The more transit maps are delved into, the more interesting they become. Design, history and politics combine in endlessly fascinating ways. To enquire about a booking, contact me by email.
Step into a bookshop in Germany, Italy, Spain, or Japan, and look at the London tourist guides. The chances are,
the Underground map won’t be the official one that you
are familiar with. Ever since Beck’s first design in 1933,
others have modified or reworked this for themselves.
Today mass tourism fuels demand, and computers give
the tools to meet it. Designs can be entertaining, reveal different traditions in different countries, and real gems occasionally surface. Relentlessly pursued as copyright violations by London Transport, and with little or no archiving, their history is a challenge to research.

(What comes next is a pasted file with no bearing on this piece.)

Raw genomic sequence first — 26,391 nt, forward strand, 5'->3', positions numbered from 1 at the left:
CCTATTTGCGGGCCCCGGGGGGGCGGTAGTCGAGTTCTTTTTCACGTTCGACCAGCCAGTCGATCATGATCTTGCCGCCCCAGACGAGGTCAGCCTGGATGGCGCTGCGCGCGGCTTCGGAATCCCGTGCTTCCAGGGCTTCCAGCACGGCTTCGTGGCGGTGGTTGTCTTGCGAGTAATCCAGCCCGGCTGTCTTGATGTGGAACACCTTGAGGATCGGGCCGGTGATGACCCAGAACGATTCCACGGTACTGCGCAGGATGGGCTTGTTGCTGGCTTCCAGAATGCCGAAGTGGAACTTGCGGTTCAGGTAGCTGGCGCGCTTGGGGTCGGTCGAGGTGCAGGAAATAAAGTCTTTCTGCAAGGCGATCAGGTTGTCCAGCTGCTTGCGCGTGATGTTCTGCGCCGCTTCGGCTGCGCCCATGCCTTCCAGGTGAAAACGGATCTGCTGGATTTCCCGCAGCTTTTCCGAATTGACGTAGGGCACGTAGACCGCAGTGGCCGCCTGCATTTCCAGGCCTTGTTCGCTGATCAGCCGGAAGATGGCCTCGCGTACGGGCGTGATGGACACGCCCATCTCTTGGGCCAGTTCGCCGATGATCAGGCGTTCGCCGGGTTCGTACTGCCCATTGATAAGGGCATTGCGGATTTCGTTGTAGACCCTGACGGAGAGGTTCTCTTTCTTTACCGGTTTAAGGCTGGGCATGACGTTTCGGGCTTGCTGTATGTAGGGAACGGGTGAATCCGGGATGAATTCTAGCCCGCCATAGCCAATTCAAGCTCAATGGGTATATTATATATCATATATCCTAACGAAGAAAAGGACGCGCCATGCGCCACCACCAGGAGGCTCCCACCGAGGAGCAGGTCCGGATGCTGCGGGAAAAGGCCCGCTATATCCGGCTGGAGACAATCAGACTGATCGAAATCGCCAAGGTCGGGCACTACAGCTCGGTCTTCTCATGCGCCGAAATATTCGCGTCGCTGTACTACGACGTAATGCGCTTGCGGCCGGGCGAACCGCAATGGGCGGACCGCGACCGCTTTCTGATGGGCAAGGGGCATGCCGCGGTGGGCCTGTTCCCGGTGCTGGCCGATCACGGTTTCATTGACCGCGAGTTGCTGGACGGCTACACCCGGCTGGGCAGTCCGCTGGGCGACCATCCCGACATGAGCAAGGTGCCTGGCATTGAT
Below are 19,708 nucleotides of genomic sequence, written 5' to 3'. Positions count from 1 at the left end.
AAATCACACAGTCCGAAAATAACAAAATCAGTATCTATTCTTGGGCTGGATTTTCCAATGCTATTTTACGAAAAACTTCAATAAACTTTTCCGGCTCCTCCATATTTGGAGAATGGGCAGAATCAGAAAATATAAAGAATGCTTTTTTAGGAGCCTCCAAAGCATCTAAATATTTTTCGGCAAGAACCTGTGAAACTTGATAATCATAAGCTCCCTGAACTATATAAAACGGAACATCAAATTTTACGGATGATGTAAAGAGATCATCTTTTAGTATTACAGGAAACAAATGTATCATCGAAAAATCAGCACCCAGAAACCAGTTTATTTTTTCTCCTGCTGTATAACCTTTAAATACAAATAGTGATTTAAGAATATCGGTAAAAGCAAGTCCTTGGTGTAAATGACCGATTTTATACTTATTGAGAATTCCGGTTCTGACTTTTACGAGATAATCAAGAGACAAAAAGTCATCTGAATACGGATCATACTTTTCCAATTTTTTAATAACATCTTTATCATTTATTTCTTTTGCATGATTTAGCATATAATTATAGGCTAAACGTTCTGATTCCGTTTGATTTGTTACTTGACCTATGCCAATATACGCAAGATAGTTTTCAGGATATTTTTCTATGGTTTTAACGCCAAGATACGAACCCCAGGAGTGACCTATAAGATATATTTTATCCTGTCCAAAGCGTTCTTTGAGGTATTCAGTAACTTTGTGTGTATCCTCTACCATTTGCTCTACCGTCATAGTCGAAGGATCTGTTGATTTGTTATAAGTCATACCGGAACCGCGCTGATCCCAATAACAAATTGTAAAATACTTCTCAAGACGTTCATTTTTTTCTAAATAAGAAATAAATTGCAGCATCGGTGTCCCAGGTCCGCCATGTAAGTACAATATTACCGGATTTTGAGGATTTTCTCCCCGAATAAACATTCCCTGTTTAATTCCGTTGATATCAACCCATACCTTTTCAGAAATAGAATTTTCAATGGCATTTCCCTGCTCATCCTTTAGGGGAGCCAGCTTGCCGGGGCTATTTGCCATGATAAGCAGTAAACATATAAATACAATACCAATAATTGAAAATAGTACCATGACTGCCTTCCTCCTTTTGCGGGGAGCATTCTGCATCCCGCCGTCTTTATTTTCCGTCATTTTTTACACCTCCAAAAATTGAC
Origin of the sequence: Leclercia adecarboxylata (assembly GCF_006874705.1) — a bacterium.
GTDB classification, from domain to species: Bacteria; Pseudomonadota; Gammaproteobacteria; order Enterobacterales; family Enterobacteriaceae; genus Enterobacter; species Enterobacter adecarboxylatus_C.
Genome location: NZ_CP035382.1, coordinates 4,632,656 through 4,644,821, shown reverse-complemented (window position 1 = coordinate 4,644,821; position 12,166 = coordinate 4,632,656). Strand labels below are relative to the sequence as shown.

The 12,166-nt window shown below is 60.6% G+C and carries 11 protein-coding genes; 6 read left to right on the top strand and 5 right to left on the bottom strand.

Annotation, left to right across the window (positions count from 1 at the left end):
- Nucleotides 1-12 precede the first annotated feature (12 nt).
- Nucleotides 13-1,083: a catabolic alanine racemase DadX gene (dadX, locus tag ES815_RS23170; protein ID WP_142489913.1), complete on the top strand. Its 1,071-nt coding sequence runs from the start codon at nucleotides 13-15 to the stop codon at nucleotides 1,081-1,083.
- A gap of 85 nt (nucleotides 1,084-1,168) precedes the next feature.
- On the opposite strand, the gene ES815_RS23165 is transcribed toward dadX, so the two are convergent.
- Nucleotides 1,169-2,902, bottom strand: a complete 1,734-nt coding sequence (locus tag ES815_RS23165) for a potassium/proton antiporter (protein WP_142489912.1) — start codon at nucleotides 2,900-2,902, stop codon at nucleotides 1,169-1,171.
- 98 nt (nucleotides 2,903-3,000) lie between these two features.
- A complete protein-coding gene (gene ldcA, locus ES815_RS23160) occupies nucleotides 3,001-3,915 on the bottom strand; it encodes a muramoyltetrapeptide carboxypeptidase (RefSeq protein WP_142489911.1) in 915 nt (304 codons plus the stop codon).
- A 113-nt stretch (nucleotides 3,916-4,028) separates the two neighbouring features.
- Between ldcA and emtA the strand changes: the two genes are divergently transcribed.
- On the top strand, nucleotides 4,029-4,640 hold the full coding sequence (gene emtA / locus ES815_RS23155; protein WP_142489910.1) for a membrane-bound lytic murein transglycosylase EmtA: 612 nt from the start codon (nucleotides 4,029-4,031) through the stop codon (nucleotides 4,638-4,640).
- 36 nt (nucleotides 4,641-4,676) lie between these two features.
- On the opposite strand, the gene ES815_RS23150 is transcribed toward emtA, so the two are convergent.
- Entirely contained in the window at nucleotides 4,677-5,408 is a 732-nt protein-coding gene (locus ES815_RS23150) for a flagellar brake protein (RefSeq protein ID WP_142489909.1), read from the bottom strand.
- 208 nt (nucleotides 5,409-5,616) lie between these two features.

Searching for simplicity, seeking a standard
Early railways in London made do with overprinted street maps, but their rapid expansion called for innovations to maintain usability and maximise publicity value. Henry Beck’s map was not created in a vacuum: developments
in advertising and signage point the way towards his achievements. This talk traces the roots and context
of the evolution of the London Underground network diagram, leading up Henry Beck’s groundbreaking work, followed by the major landmarks during his tenure and ending with his controversial ‘sacking’.
Wishful thinking and decades of decline?
In the 1970s, Underground map design shifted from amateurs to professional cartographers and graphic designers, and from hand-drawn artwork to computer technology. Characterised by political interference, and periods of stability then sudden transitions, the fortunes of the Underground Map are distinctly mixed. There has been a gradual erosion of design standards despite (or perhaps because of) new technology. This presentation begins with the worst Underground map ever designed, and ends with the challenges presented by the need for a genuinely integrated map of all London’s railways.